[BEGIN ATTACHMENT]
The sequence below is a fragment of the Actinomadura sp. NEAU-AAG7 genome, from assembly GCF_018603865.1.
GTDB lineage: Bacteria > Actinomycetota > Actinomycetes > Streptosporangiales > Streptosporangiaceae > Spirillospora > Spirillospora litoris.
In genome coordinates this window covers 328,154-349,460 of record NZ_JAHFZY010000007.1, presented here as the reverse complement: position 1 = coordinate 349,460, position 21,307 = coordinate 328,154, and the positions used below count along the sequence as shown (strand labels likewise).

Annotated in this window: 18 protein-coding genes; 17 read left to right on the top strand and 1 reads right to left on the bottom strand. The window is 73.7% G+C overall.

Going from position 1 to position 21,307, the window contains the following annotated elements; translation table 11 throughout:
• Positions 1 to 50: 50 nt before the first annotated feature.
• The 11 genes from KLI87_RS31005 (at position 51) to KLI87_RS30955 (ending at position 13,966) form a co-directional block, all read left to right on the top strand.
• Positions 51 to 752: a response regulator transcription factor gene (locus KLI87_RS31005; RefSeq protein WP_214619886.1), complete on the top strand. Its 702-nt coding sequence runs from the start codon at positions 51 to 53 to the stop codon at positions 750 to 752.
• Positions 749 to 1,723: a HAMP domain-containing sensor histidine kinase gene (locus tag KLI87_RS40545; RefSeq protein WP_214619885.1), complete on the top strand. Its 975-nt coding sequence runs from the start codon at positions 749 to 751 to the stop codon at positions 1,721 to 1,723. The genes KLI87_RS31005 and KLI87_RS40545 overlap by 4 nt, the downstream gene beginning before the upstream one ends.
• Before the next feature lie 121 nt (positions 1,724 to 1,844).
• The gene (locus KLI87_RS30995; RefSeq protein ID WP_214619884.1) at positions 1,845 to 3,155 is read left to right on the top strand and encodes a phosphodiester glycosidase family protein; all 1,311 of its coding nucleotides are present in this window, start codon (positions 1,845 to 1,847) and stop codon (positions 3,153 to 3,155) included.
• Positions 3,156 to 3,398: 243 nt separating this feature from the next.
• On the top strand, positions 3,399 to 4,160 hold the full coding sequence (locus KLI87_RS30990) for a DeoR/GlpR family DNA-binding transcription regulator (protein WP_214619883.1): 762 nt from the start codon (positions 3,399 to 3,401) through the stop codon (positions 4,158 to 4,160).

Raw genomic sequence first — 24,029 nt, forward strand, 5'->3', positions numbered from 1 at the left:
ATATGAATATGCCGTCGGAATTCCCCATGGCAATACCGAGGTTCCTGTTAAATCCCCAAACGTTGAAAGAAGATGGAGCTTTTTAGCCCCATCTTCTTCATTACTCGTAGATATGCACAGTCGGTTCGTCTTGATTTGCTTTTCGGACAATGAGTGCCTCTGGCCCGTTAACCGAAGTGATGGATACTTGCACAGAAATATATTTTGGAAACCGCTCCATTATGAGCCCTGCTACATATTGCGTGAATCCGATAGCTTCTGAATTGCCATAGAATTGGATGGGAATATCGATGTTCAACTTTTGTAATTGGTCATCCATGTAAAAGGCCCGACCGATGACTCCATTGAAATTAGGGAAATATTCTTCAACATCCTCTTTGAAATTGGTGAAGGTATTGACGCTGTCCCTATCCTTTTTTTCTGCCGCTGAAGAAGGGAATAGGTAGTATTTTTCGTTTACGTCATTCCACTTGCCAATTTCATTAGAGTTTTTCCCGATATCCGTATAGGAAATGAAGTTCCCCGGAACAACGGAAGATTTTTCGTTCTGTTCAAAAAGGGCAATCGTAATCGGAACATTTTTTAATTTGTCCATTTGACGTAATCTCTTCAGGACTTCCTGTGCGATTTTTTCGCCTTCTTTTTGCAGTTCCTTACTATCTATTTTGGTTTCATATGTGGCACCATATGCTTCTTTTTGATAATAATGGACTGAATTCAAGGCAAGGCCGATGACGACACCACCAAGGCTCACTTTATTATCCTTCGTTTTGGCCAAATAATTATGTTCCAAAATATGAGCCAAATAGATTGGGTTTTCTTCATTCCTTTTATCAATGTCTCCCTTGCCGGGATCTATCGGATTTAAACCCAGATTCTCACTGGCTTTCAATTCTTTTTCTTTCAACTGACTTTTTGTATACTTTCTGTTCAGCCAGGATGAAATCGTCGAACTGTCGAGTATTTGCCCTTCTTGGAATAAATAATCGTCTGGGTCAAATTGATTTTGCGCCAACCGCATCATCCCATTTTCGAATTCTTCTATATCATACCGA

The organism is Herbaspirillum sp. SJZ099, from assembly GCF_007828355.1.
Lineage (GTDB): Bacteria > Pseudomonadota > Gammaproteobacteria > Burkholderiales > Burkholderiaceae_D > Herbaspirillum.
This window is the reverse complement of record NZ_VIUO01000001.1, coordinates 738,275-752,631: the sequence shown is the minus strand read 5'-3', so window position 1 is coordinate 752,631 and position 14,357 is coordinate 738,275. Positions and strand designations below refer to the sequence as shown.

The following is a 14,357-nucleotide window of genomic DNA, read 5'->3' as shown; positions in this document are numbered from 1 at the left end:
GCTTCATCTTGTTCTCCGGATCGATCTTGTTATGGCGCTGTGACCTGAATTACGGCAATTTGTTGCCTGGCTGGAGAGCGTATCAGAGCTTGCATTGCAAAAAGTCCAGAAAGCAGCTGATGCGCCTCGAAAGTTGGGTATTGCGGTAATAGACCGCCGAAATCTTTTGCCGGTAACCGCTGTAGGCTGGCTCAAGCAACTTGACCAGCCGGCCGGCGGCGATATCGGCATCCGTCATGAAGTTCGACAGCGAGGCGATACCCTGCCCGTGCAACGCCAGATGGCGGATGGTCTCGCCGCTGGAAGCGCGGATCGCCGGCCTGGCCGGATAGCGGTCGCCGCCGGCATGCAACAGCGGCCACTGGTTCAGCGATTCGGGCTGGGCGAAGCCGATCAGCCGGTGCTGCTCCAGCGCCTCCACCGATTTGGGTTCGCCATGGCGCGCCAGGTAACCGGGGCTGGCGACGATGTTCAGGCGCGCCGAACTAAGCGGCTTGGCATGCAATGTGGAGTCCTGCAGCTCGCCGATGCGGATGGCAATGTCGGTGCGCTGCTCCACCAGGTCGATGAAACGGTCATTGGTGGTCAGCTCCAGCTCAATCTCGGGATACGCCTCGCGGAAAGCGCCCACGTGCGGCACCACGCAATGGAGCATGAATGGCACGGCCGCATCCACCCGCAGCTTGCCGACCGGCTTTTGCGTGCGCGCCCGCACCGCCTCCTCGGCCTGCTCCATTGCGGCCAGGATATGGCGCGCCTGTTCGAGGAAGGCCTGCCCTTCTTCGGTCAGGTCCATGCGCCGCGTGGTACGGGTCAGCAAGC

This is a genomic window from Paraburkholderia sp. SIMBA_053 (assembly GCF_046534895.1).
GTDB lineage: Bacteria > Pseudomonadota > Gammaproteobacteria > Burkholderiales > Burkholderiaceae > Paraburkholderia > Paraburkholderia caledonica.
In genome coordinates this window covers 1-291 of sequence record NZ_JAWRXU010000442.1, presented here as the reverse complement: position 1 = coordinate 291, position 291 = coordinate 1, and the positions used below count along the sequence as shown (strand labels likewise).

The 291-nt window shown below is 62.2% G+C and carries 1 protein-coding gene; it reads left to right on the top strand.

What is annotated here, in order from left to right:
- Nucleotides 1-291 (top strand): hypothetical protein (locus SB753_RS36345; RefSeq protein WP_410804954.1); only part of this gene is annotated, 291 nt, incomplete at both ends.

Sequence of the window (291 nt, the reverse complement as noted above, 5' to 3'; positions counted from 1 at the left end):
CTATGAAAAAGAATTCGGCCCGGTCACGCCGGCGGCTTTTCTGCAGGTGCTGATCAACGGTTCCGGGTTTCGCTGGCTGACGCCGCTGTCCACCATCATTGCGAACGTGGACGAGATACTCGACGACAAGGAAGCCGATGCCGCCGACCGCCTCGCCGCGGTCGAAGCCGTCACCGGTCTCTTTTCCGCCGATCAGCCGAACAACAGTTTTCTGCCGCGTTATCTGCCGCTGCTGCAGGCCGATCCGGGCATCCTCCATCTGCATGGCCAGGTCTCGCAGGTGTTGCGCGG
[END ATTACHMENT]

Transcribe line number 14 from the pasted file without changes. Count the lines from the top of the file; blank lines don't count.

Raw genomic sequence first — 24,029 nt, forward strand, 5'->3', positions numbered from 1 at the left: